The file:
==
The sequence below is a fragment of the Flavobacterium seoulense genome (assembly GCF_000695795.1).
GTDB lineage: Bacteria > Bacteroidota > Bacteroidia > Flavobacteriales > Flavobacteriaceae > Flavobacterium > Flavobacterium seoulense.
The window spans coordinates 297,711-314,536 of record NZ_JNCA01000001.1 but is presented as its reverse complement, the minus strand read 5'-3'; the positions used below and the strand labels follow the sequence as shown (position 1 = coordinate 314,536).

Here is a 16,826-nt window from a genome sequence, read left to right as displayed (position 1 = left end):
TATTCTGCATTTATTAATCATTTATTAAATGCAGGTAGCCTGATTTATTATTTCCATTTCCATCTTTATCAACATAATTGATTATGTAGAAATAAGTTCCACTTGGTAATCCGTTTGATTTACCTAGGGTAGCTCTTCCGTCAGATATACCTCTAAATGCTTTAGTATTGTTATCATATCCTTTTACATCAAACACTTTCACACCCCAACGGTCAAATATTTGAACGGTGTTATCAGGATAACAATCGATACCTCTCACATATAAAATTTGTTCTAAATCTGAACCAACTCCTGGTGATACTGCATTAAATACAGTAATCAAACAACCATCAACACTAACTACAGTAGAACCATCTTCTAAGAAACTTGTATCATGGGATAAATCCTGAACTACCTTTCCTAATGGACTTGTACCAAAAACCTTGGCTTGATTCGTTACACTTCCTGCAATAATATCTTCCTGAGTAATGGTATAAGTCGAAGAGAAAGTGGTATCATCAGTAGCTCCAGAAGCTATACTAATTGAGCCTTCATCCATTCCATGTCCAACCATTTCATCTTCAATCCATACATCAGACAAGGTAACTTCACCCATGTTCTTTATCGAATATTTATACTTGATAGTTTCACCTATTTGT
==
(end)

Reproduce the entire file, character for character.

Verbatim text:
The sequence below is a fragment of the Flavobacterium seoulense genome (assembly GCF_000695795.1).
GTDB lineage: Bacteria > Bacteroidota > Bacteroidia > Flavobacteriales > Flavobacteriaceae > Flavobacterium > Flavobacterium seoulense.
The window spans coordinates 297,711-314,536 of record NZ_JNCA01000001.1 but is presented as its reverse complement, the minus strand read 5'-3'; the positions used below and the strand labels follow the sequence as shown (position 1 = coordinate 314,536).

Here is a 16,826-nt window from a genome sequence, read left to right as displayed (position 1 = left end):
TATTCTGCATTTATTAATCATTTATTAAATGCAGGTAGCCTGATTTATTATTTCCATTTCCATCTTTATCAACATAATTGATTATGTAGAAATAAGTTCCACTTGGTAATCCGTTTGATTTACCTAGGGTAGCTCTTCCGTCAGATATACCTCTAAATGCTTTAGTATTGTTATCATATCCTTTTACATCAAACACTTTCACACCCCAACGGTCAAATATTTGAACGGTGTTATCAGGATAACAATCGATACCTCTCACATATAAAATTTGTTCTAAATCTGAACCAACTCCTGGTGATACTGCATTAAATACAGTAATCAAACAACCATCAACACTAACTACAGTAGAACCATCTTCTAAGAAACTTGTATCATGGGATAAATCCTGAACTACCTTTCCTAATGGACTTGTACCAAAAACCTTGGCTTGATTCGTTACACTTCCTGCAATAATATCTTCCTGAGTAATGGTATAAGTCGAAGAGAAAGTGGTATCATCAGTAGCTCCAGAAGCTATACTAATTGAGCCTTCATCCATTCCATGTCCAACCATTTCATCTTCAATCCATACATCAGACAAGGTAACTTCACCCATGTTCTTTATCGAATATTTATACTTGATAGTTTCACCTATTTGT